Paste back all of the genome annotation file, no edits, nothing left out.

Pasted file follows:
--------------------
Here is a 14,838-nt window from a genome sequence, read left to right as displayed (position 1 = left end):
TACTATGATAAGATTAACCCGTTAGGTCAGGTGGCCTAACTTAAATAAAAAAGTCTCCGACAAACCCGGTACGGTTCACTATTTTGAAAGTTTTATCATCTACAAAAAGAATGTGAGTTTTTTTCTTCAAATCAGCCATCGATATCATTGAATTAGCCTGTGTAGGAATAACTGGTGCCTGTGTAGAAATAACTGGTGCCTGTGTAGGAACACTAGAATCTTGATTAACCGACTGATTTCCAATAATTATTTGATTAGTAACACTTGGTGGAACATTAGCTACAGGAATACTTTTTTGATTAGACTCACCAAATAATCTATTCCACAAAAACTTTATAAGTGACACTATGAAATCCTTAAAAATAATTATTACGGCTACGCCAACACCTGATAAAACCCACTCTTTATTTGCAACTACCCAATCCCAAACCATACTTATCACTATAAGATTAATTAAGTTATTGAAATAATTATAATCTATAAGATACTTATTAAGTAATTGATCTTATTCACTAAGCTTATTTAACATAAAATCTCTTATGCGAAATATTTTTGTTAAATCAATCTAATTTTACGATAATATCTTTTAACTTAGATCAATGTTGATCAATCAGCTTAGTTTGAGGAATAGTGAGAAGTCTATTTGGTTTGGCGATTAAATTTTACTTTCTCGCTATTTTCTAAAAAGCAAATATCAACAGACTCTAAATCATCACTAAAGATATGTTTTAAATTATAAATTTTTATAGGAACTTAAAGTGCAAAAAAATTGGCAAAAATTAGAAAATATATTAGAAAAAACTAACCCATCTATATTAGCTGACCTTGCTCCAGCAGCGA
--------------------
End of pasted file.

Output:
Here is a 14,838-nt window from a genome sequence, read left to right as displayed (position 1 = left end):
TACTATGATAAGATTAACCCGTTAGGTCAGGTGGCCTAACTTAAATAAAAAAGTCTCCGACAAACCCGGTACGGTTCACTATTTTGAAAGTTTTATCATCTACAAAAAGAATGTGAGTTTTTTTCTTCAAATCAGCCATCGATATCATTGAATTAGCCTGTGTAGGAATAACTGGTGCCTGTGTAGAAATAACTGGTGCCTGTGTAGGAACACTAGAATCTTGATTAACCGACTGATTTCCAATAATTATTTGATTAGTAACACTTGGTGGAACATTAGCTACAGGAATACTTTTTTGATTAGACTCACCAAATAATCTATTCCACAAAAACTTTATAAGTGACACTATGAAATCCTTAAAAATAATTATTACGGCTACGCCAACACCTGATAAAACCCACTCTTTATTTGCAACTACCCAATCCCAAACCATACTTATCACTATAAGATTAATTAAGTTATTGAAATAATTATAATCTATAAGATACTTATTAAGTAATTGATCTTATTCACTAAGCTTATTTAACATAAAATCTCTTATGCGAAATATTTTTGTTAAATCAATCTAATTTTACGATAATATCTTTTAACTTAGATCAATGTTGATCAATCAGCTTAGTTTGAGGAATAGTGAGAAGTCTATTTGGTTTGGCGATTAAATTTTACTTTCTCGCTATTTTCTAAAAAGCAAATATCAACAGACTCTAAATCATCACTAAAGATATGTTTTAAATTATAAATTTTTATAGGAACTTAAAGTGCAAAAAAATTGGCAAAAATTAGAAAATATATTAGAAAAAACTAACCCATCTATATTAGCTGACCTTGCTCCAGCAGCGA